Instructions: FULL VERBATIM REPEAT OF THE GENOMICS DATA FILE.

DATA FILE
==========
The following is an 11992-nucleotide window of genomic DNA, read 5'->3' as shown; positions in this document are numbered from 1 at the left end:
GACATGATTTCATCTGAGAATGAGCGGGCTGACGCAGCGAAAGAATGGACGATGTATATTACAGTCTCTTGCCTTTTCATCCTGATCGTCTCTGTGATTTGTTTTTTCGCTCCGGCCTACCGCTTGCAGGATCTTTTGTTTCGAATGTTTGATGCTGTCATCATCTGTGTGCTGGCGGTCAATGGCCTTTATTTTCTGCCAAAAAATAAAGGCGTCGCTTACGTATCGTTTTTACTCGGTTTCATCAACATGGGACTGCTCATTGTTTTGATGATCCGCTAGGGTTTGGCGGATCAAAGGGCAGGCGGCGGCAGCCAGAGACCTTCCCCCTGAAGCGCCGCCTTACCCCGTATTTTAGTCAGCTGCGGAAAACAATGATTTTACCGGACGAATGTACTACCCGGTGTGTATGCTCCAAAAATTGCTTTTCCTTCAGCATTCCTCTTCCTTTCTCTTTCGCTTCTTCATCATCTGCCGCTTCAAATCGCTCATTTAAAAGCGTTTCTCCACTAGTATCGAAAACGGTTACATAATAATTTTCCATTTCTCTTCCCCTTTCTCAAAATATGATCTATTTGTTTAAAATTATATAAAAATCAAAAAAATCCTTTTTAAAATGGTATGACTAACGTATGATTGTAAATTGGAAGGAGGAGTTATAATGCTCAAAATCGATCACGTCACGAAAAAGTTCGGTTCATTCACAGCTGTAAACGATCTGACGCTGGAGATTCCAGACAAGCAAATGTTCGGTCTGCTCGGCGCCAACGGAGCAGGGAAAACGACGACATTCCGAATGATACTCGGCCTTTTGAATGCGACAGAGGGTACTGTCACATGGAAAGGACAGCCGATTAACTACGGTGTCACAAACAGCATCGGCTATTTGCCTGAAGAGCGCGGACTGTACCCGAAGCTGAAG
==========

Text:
The following is an 11992-nucleotide window of genomic DNA, read 5'->3' as shown; positions in this document are numbered from 1 at the left end:
GACATGATTTCATCTGAGAATGAGCGGGCTGACGCAGCGAAAGAATGGACGATGTATATTACAGTCTCTTGCCTTTTCATCCTGATCGTCTCTGTGATTTGTTTTTTCGCTCCGGCCTACCGCTTGCAGGATCTTTTGTTTCGAATGTTTGATGCTGTCATCATCTGTGTGCTGGCGGTCAATGGCCTTTATTTTCTGCCAAAAAATAAAGGCGTCGCTTACGTATCGTTTTTACTCGGTTTCATCAACATGGGACTGCTCATTGTTTTGATGATCCGCTAGGGTTTGGCGGATCAAAGGGCAGGCGGCGGCAGCCAGAGACCTTCCCCCTGAAGCGCCGCCTTACCCCGTATTTTAGTCAGCTGCGGAAAACAATGATTTTACCGGACGAATGTACTACCCGGTGTGTATGCTCCAAAAATTGCTTTTCCTTCAGCATTCCTCTTCCTTTCTCTTTCGCTTCTTCATCATCTGCCGCTTCAAATCGCTCATTTAAAAGCGTTTCTCCACTAGTATCGAAAACGGTTACATAATAATTTTCCATTTCTCTTCCCCTTTCTCAAAATATGATCTATTTGTTTAAAATTATATAAAAATCAAAAAAATCCTTTTTAAAATGGTATGACTAACGTATGATTGTAAATTGGAAGGAGGAGTTATAATGCTCAAAATCGATCACGTCACGAAAAAGTTCGGTTCATTCACAGCTGTAAACGATCTGACGCTGGAGATTCCAGACAAGCAAATGTTCGGTCTGCTCGGCGCCAACGGAGCAGGGAAAACGACGACATTCCGAATGATACTCGGCCTTTTGAATGCGACAGAGGGTACTGTCACATGGAAAGGACAGCCGATTAACTACGGTGTCACAAACAGCATCGGCTATTTGCCTGAAGAGCGCGGACTGTACCCGAAGCTGAAG